development and production that could be mobilized to respond quickly to future infectious disease emergencies. Securing this capability would require development of an integrated national process, as described above. The committee offers two options for implementation of this recommendation:
Develop an integrated management structure within the federal government and provide purchase guarantees, analogous to farm commodity loans, to vaccine manufacturers that are willing to develop the needed capacity.
Build government-supported research and development and production facilities, analogous to the National Cancer Institute's program for cancer therapeutics and the federal space, energy, and defense laboratories. The assigned mission of these new facilities would be vaccine development for future infectious disease contingencies.
The usefulness of antimicrobial drugs can be ensured only if they are used carefully and responsibly, and if new antimicrobials are continually being developed. The development of drug resistance by microorganisms, as well as the emergence of new organisms, will require replacement drugs to be in the "pipeline" even while existing drugs are still effective. The establishment of public/private sector alliances, along the lines of the National Cooperative Drug Development Groups at the NIH, may be desirable to ensure the continued development of effective antimicrobial drugs.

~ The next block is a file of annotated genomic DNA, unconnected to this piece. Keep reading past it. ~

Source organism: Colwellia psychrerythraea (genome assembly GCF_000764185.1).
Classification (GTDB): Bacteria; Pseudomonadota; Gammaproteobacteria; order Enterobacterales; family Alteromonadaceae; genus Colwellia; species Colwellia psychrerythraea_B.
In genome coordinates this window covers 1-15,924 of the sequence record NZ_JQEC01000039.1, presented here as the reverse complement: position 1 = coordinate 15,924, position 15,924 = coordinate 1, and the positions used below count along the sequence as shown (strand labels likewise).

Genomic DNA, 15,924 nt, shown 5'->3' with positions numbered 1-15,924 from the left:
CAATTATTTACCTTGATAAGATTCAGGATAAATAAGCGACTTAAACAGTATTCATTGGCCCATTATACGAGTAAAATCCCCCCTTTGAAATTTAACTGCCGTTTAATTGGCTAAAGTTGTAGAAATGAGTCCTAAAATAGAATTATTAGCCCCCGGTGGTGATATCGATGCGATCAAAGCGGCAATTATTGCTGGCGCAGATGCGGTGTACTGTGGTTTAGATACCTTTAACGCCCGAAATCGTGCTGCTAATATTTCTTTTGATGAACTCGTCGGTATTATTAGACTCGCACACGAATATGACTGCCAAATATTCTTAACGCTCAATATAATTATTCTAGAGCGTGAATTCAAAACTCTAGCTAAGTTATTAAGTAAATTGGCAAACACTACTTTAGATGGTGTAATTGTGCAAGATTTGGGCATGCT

The committee recommends that clinicians, the research and development community, and the U.S. government (Centers for Disease Control, Food and Drug Administration, U.S. Department of Agriculture, and Department of Defense) introduce measures to ensure the availability and usefulness of antimicrobials and to prevent the emergence of resistance. These measures should include the education of health care personnel, veterinarians, and users in the agricultural sector regarding the importance of rational use of antimicrobials (to preclude their unwarranted use), a peer review process to monitor the use of antimicrobials, and surveillance of newly resistant organisms. Where required, there should be a commitment to publicly financed rapid development and expedited approval of new antimicrobials.
The United States and other developed countries have been able to free themselves to a remarkable degree from the burden of vector-borne diseases